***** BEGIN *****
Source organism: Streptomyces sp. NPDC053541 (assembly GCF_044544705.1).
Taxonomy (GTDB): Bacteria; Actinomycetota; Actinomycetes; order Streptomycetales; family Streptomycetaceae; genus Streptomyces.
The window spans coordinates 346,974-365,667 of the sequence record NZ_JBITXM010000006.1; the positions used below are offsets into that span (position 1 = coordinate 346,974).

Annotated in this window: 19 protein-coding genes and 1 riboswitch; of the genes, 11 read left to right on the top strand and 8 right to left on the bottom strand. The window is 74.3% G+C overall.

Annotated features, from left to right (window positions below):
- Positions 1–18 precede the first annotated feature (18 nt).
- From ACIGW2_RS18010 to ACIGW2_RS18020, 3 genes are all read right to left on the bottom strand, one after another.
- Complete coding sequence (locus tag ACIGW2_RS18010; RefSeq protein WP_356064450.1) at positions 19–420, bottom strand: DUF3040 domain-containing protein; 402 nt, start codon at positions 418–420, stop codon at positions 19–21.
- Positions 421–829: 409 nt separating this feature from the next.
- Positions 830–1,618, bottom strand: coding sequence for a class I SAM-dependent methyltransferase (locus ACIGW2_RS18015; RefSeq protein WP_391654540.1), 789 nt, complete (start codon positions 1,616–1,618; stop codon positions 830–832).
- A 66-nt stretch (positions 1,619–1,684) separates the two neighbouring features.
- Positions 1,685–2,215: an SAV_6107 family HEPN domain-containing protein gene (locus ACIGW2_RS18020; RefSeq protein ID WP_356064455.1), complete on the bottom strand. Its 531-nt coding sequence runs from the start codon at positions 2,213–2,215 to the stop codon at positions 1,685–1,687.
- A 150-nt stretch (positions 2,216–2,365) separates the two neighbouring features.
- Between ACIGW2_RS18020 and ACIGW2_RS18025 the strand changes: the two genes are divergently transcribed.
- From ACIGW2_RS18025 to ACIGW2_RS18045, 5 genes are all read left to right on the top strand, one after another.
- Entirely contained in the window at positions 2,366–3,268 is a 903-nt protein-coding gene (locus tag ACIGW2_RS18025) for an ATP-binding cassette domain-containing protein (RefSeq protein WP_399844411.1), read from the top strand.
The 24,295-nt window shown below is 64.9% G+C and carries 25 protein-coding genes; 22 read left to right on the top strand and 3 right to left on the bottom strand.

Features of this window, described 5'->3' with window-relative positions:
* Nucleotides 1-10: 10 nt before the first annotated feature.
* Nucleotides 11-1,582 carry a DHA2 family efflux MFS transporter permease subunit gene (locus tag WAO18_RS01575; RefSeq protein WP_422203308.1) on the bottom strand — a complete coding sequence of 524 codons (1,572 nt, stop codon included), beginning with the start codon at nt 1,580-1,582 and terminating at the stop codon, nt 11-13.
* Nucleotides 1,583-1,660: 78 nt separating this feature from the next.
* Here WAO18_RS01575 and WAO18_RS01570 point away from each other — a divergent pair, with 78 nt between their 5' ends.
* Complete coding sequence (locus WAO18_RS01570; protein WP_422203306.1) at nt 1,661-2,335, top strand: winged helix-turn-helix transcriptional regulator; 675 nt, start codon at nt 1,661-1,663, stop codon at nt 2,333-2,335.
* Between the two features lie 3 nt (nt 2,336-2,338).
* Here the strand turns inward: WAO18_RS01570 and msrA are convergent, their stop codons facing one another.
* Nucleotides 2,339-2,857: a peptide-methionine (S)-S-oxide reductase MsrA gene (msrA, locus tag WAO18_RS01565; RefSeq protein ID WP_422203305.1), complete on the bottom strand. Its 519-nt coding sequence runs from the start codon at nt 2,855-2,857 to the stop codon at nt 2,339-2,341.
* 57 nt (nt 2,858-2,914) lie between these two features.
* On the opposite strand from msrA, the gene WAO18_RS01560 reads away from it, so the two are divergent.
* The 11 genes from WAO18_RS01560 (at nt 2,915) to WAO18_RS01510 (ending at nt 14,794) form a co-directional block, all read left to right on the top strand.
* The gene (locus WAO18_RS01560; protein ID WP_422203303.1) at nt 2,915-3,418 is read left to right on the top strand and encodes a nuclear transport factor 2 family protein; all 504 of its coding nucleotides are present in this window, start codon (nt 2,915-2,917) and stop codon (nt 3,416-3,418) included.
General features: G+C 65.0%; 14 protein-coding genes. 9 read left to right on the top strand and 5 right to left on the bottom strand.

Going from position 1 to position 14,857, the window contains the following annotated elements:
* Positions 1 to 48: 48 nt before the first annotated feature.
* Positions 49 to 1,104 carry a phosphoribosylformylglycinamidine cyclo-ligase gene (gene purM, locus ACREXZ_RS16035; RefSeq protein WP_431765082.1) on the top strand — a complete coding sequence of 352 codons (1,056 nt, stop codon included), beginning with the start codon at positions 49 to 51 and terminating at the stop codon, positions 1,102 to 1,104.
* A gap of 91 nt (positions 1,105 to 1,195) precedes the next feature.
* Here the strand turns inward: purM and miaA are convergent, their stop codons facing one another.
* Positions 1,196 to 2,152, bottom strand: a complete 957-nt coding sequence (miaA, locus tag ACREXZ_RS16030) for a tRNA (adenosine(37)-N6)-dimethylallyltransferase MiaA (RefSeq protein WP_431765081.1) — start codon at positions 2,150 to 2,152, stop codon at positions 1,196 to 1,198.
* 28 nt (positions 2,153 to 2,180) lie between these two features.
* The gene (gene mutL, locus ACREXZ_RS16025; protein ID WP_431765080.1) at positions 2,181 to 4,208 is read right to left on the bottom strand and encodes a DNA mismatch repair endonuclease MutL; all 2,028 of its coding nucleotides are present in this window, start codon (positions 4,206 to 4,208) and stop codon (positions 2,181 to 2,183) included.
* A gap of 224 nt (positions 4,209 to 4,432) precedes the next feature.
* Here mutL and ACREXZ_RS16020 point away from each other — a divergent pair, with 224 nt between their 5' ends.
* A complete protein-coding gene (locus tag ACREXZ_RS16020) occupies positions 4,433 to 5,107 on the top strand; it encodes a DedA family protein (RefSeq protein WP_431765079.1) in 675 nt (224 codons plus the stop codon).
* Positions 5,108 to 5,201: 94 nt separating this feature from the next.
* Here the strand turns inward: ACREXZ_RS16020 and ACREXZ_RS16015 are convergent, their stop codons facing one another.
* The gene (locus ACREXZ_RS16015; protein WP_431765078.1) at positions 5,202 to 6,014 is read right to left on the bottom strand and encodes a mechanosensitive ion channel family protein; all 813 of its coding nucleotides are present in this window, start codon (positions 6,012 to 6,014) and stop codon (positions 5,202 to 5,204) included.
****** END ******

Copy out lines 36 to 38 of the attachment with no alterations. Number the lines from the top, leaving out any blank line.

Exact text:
* Here the strand turns inward: purM and miaA are convergent, their stop codons facing one another.
* Positions 1,196 to 2,152, bottom strand: a complete 957-nt coding sequence (miaA, locus tag ACREXZ_RS16030) for a tRNA (adenosine(37)-N6)-dimethylallyltransferase MiaA (RefSeq protein WP_431765081.1) — start codon at positions 2,150 to 2,152, stop codon at positions 1,196 to 1,198.
* 28 nt (positions 2,153 to 2,180) lie between these two features.